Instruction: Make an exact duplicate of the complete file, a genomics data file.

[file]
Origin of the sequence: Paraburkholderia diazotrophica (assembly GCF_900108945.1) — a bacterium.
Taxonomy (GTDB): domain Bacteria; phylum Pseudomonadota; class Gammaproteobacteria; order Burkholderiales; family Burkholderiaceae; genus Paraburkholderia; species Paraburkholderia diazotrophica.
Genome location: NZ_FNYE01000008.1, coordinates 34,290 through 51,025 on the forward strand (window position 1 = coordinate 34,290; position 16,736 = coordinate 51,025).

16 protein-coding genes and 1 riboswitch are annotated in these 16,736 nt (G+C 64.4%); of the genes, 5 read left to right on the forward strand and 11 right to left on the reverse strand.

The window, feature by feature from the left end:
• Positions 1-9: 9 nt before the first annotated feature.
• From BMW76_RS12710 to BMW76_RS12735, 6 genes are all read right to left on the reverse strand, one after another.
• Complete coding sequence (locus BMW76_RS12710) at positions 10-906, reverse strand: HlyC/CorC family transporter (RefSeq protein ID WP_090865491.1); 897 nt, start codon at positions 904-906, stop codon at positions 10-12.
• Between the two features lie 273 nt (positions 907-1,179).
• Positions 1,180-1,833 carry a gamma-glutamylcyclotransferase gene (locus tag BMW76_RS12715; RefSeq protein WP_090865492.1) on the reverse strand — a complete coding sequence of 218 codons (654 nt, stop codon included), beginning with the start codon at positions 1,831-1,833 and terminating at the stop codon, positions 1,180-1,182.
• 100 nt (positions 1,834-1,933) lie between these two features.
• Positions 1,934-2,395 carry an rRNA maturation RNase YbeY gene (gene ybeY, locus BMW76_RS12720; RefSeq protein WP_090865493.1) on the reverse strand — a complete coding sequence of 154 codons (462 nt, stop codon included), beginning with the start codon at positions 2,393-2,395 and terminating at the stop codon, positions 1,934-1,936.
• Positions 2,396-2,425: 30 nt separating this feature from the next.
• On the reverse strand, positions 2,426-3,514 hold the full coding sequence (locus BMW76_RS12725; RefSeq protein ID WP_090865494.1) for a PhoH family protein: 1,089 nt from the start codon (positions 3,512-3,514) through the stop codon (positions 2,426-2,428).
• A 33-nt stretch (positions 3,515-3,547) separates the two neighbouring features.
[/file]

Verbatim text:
Origin of the sequence: Paraburkholderia diazotrophica (assembly GCF_900108945.1) — a bacterium.
Taxonomy (GTDB): domain Bacteria; phylum Pseudomonadota; class Gammaproteobacteria; order Burkholderiales; family Burkholderiaceae; genus Paraburkholderia; species Paraburkholderia diazotrophica.
Genome location: NZ_FNYE01000008.1, coordinates 34,290 through 51,025 on the forward strand (window position 1 = coordinate 34,290; position 16,736 = coordinate 51,025).

16 protein-coding genes and 1 riboswitch are annotated in these 16,736 nt (G+C 64.4%); of the genes, 5 read left to right on the forward strand and 11 right to left on the reverse strand.

The window, feature by feature from the left end:
• Positions 1-9: 9 nt before the first annotated feature.
• From BMW76_RS12710 to BMW76_RS12735, 6 genes are all read right to left on the reverse strand, one after another.
• Complete coding sequence (locus BMW76_RS12710) at positions 10-906, reverse strand: HlyC/CorC family transporter (RefSeq protein ID WP_090865491.1); 897 nt, start codon at positions 904-906, stop codon at positions 10-12.
• Between the two features lie 273 nt (positions 907-1,179).
• Positions 1,180-1,833 carry a gamma-glutamylcyclotransferase gene (locus tag BMW76_RS12715; RefSeq protein WP_090865492.1) on the reverse strand — a complete coding sequence of 218 codons (654 nt, stop codon included), beginning with the start codon at positions 1,831-1,833 and terminating at the stop codon, positions 1,180-1,182.
• 100 nt (positions 1,834-1,933) lie between these two features.
• Positions 1,934-2,395 carry an rRNA maturation RNase YbeY gene (gene ybeY, locus BMW76_RS12720; RefSeq protein WP_090865493.1) on the reverse strand — a complete coding sequence of 154 codons (462 nt, stop codon included), beginning with the start codon at positions 2,393-2,395 and terminating at the stop codon, positions 1,934-1,936.
• Positions 2,396-2,425: 30 nt separating this feature from the next.
• On the reverse strand, positions 2,426-3,514 hold the full coding sequence (locus BMW76_RS12725; RefSeq protein ID WP_090865494.1) for a PhoH family protein: 1,089 nt from the start codon (positions 3,512-3,514) through the stop codon (positions 2,426-2,428).
• A 33-nt stretch (positions 3,515-3,547) separates the two neighbouring features.